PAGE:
|Reviews & Columns
TV on DVD
Reviews by Studio
Collector Series DVDs
Easter Egg Database
DVD Talk Radio
The M.O.D. Squad
DVD Talk Forum
DVD Price Search
Customer Service #'s
Criminal Life Of Archibaldo De La Cruz, The
The last of storied director Luis Buñuel's ‘Mexican period' and a more commercial and accessible film than you might expect from the man who gave us films like The Discreet Charm of the Bourgeoisie and the Salvador Dali-penned exercise in surrealism that is Un chien andalou, 1955's The Criminal Life Of Archibaldo de la Cruz (or, Ensayo de un crimen in its native Spanish titling) is an interesting mix of the macabre and the comedic, a trait that the director would exploit throughout his career.
When the story starts, a bourgeoisies boy is given a music box that has been handed down through his family for generations. The legend behind the antiqued piece is that whenever the music box is played, an enemy will be killed. Not one to take things lightly, the boy decides to give the music box a test drive of sorts, and after letting it play, a stray bullet, courtesy of a revolutionary fight going on outside, flies through the window of the room he's in, hitting his governess (Leonor Llausás) in her head and knocking her down dead. The boy can't help but get a look at her legs once she's fallen dead. Given that they'd only recently had a disagreement that led to the boy wishing she were dead, he figures that this can't be just a coincidence and that this heirloom has given him the power to kill anyone who should cross him.
The boy grows into an adult and it's clear that Archibaldo de la Cruz (Ernesto Alonso) has never forgotten the lesson he learned that day as he's essentially evolved into a would-be serial killer. Archibaldo loves women but not nearly as much as he loves figuring out creative ways to kill them. That said, Archibaldo has never been able to replicate the success of his first ‘kill' those many years ago, as any time he attempts one, something gets in the way and messes it up for him. Case in point? He gets married, planning to kill his bride after their honeymoon, only for her to be killed by her ex-boyfriend. After a bit of this, he tosses the music box in the water and walks away from it, but will Archibaldo de la Cruz ever be able to adapt to being a ‘regular' member of society?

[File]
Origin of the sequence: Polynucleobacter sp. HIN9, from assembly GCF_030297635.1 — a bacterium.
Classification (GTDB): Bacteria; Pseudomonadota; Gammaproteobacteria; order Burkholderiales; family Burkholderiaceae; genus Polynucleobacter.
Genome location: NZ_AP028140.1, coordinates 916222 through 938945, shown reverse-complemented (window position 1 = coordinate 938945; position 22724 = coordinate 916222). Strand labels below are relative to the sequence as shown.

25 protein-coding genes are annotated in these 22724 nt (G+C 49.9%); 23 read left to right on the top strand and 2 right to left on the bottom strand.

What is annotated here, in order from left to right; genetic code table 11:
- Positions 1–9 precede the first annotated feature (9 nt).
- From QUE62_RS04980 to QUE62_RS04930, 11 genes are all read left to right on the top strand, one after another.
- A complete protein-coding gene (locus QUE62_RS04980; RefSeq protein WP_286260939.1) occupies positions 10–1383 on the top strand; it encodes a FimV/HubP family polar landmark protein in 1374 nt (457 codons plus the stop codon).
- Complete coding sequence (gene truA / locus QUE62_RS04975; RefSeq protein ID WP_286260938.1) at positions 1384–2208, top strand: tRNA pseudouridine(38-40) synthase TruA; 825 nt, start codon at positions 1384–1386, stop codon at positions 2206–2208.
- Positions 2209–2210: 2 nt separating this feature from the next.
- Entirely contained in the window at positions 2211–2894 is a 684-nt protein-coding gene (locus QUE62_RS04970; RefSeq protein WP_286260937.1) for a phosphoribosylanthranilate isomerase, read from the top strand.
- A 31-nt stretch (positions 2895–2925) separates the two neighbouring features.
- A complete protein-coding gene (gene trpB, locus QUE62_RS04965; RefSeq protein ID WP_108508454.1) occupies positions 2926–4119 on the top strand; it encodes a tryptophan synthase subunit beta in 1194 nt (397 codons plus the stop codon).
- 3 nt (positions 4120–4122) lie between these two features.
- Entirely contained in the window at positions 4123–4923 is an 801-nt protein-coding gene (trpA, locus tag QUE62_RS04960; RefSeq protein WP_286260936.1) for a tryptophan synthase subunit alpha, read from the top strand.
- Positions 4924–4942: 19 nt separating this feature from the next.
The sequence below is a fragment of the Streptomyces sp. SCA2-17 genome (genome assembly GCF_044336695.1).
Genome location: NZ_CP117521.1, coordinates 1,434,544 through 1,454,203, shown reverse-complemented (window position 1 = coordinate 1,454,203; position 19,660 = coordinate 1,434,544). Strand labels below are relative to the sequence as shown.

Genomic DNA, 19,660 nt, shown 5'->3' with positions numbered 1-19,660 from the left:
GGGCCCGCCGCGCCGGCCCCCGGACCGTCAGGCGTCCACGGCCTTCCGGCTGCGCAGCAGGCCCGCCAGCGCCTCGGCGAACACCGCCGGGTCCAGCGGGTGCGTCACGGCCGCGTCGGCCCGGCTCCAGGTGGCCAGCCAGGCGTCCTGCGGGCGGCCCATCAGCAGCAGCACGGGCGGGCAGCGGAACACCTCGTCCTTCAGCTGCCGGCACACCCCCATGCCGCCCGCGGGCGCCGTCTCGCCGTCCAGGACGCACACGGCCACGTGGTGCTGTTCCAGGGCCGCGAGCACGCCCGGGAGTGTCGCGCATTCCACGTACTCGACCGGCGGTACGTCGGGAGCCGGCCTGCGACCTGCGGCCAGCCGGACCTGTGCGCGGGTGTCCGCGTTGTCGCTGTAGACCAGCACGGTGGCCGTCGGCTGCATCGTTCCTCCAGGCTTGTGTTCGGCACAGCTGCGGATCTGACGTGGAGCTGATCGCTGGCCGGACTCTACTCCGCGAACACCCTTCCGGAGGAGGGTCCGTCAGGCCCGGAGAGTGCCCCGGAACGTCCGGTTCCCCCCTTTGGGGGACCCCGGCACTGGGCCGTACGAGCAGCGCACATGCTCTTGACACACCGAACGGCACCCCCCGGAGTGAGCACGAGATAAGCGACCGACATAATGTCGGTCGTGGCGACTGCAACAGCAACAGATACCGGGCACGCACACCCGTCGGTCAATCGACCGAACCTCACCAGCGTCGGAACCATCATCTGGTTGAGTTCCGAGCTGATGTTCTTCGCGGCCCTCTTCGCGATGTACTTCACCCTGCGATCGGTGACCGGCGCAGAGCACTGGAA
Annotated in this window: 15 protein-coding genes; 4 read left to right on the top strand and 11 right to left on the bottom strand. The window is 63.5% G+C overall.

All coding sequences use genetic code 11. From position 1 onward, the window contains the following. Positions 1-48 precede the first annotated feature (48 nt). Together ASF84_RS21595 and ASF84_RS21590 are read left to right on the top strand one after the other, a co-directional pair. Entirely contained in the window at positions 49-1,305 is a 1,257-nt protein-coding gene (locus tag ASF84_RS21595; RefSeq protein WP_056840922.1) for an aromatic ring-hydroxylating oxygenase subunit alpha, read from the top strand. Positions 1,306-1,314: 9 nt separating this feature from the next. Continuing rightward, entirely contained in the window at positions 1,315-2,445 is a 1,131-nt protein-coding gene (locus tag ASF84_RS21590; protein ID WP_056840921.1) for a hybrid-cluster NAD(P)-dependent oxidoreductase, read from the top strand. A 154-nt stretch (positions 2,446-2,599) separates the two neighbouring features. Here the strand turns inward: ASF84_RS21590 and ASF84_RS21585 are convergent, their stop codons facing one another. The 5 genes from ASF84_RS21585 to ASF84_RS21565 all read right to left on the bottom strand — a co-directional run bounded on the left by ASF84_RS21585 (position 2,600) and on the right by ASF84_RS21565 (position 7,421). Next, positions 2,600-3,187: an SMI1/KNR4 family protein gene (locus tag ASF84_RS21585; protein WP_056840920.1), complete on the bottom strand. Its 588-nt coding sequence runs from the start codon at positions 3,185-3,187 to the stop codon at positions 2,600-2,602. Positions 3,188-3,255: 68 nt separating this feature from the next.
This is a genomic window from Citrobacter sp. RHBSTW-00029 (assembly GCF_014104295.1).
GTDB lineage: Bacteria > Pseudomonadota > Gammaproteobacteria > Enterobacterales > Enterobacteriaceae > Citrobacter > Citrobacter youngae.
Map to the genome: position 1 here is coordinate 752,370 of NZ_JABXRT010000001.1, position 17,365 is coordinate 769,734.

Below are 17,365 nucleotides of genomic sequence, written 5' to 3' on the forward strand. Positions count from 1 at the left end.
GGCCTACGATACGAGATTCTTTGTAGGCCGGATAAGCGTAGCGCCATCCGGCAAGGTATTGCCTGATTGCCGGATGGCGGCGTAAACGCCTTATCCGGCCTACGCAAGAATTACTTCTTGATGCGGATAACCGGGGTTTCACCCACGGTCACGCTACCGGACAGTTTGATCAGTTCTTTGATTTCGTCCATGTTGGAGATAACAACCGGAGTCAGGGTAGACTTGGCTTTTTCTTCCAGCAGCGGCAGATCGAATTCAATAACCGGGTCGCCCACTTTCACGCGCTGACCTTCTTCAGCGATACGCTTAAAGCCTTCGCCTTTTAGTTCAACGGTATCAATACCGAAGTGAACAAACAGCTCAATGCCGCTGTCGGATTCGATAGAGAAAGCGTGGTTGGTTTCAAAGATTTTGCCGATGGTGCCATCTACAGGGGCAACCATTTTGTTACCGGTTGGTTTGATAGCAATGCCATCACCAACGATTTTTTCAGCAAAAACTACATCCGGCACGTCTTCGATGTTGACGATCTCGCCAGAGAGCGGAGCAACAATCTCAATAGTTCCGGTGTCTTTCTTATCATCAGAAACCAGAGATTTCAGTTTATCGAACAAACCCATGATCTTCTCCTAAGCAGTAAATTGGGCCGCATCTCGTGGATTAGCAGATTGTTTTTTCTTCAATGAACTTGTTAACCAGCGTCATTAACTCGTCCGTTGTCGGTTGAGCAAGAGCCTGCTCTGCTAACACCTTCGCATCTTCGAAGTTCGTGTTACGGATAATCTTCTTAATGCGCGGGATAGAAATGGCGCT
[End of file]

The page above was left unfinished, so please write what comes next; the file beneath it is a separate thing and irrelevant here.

A witty and twisted slice of oddball black comedy with thriller tropes tossed in for good measure, The Criminal Life Of Archibaldo De La Cruz is quite an interesting and entertaining movie. Well-paced and nicely shot, the script, which was co-written by Buñuel and Eduardo Ugarte and based on a novel by Rodolfo Usigli, is quite intelligent and manages to keep the audience equal parts intrigued and amused throughout. The cinematography from Agustin Jiménez is quite strong, the black and quite picture often using some impressive visuals to complement the quirky story being told. The production values are strong here, and while the film was likely made with a modest budget, it never matters, as Buñuel never overreaches.